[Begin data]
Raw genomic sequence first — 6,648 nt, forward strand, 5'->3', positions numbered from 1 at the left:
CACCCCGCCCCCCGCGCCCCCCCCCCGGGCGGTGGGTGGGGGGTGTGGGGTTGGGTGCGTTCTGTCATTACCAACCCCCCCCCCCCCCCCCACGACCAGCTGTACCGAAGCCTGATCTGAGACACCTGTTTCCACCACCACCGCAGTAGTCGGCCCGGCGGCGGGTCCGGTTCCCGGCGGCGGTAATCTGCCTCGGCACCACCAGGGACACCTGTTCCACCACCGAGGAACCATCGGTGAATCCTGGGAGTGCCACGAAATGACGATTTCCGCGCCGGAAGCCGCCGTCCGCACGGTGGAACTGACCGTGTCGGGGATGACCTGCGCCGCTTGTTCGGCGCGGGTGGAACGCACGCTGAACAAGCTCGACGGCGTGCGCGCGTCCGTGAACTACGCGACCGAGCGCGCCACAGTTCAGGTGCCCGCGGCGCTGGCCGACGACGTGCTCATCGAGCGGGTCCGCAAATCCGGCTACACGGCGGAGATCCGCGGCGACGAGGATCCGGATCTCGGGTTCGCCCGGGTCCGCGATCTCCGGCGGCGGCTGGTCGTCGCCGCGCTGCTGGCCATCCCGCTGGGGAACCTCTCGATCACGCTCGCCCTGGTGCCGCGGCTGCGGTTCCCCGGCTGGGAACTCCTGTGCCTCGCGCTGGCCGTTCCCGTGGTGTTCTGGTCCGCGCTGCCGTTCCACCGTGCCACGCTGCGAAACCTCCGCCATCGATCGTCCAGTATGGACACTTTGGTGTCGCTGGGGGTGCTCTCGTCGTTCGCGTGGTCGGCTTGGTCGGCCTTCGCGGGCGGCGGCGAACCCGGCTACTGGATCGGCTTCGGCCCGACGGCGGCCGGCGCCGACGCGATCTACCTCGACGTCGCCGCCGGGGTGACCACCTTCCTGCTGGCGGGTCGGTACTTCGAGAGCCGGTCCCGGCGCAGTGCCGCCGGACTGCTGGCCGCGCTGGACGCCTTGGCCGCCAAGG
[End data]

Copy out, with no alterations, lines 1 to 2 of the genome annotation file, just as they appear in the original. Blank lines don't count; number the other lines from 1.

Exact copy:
Raw genomic sequence first — 6,648 nt, forward strand, 5'->3', positions numbered from 1 at the left:
CACCCCGCCCCCCGCGCCCCCCCCCCGGGCGGTGGGTGGGGGGTGTGGGGTTGGGTGCGTTCTGTCATTACCAACCCCCCCCCCCCCCCCCACGACCAGCTGTACCGAAGCCTGATCTGAGACACCTGTTTCCACCACCACCGCAGTAGTCGGCCCGGCGGCGGGTCCGGTTCCCGGCGGCGGTAATCTGCCTCGGCACCACCAGGGACACCTGTTCCACCACCGAGGAACCATCGGTGAATCCTGGGAGTGCCACGAAATGACGATTTCCGCGCCGGAAGCCGCCGTCCGCACGGTGGAACTGACCGTGTCGGGGATGACCTGCGCCGCTTGTTCGGCGCGGGTGGAACGCACGCTGAACAAGCTCGACGGCGTGCGCGCGTCCGTGAACTACGCGACCGAGCGCGCCACAGTTCAGGTGCCCGCGGCGCTGGCCGACGACGTGCTCATCGAGCGGGTCCGCAAATCCGGCTACACGGCGGAGATCCGCGGCGACGAGGATCCGGATCTCGGGTTCGCCCGGGTCCGCGATCTCCGGCGGCGGCTGGTCGTCGCCGCGCTGCTGGCCATCCCGCTGGGGAACCTCTCGATCACGCTCGCCCTGGTGCCGCGGCTGCGGTTCCCCGGCTGGGAACTCCTGTGCCTCGCGCTGGCCGTTCCCGTGGTGTTCTGGTCCGCGCTGCCGTTCCACCGTGCCACGCTGCGAAACCTCCGCCATCGATCGTCCAGTATGGACACTTTGGTGTCGCTGGGGGTGCTCTCGTCGTTCGCGTGGTCGGCTTGGTCGGCCTTCGCGGGCGGCGGCGAACCCGGCTACTGGATCGGCTTCGGCCCGACGGCGGCCGGCGCCGACGCGATCTACCTCGACGTCGCCGCCGGGGTGACCACCTTCCTGCTGGCGGGTCGGTACTTCGAGAGCCGGTCCCGGCGCAGTGCCGCCGGACTGCTGGCCGCGCTGGACGCCTTGGCCGCCAAGG